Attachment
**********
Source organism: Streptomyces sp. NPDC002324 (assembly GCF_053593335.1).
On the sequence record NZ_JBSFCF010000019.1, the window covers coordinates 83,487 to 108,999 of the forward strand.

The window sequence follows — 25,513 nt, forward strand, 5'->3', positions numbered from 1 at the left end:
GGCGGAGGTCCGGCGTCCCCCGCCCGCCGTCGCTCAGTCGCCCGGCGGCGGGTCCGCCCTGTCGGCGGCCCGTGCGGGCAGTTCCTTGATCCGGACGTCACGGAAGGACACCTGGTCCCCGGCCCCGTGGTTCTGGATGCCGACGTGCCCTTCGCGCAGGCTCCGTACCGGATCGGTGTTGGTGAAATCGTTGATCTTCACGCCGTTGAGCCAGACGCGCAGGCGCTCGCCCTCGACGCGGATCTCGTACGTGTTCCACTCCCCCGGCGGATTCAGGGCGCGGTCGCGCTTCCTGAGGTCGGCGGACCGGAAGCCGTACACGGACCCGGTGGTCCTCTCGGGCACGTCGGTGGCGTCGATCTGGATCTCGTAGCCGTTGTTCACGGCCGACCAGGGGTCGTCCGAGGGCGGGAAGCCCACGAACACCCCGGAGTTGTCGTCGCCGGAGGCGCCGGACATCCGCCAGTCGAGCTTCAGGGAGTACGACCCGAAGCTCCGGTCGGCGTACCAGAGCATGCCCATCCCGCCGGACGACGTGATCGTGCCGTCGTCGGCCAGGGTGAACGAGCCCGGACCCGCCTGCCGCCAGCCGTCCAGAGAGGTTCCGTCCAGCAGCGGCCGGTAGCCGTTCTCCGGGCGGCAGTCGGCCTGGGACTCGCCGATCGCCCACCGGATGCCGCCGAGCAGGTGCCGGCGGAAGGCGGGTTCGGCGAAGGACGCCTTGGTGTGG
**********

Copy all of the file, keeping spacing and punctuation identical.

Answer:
Source organism: Streptomyces sp. NPDC002324 (assembly GCF_053593335.1).
On the sequence record NZ_JBSFCF010000019.1, the window covers coordinates 83,487 to 108,999 of the forward strand.

The window sequence follows — 25,513 nt, forward strand, 5'->3', positions numbered from 1 at the left end:
GGCGGAGGTCCGGCGTCCCCCGCCCGCCGTCGCTCAGTCGCCCGGCGGCGGGTCCGCCCTGTCGGCGGCCCGTGCGGGCAGTTCCTTGATCCGGACGTCACGGAAGGACACCTGGTCCCCGGCCCCGTGGTTCTGGATGCCGACGTGCCCTTCGCGCAGGCTCCGTACCGGATCGGTGTTGGTGAAATCGTTGATCTTCACGCCGTTGAGCCAGACGCGCAGGCGCTCGCCCTCGACGCGGATCTCGTACGTGTTCCACTCCCCCGGCGGATTCAGGGCGCGGTCGCGCTTCCTGAGGTCGGCGGACCGGAAGCCGTACACGGACCCGGTGGTCCTCTCGGGCACGTCGGTGGCGTCGATCTGGATCTCGTAGCCGTTGTTCACGGCCGACCAGGGGTCGTCCGAGGGCGGGAAGCCCACGAACACCCCGGAGTTGTCGTCGCCGGAGGCGCCGGACATCCGCCAGTCGAGCTTCAGGGAGTACGACCCGAAGCTCCGGTCGGCGTACCAGAGCATGCCCATCCCGCCGGACGACGTGATCGTGCCGTCGTCGGCCAGGGTGAACGAGCCCGGACCCGCCTGCCGCCAGCCGTCCAGAGAGGTTCCGTCCAGCAGCGGCCGGTAGCCGTTCTCCGGGCGGCAGTCGGCCTGGGACTCGCCGATCGCCCACCGGATGCCGCCGAGCAGGTGCCGGCGGAAGGCGGGTTCGGCGAAGGACGCCTTGGTGTGG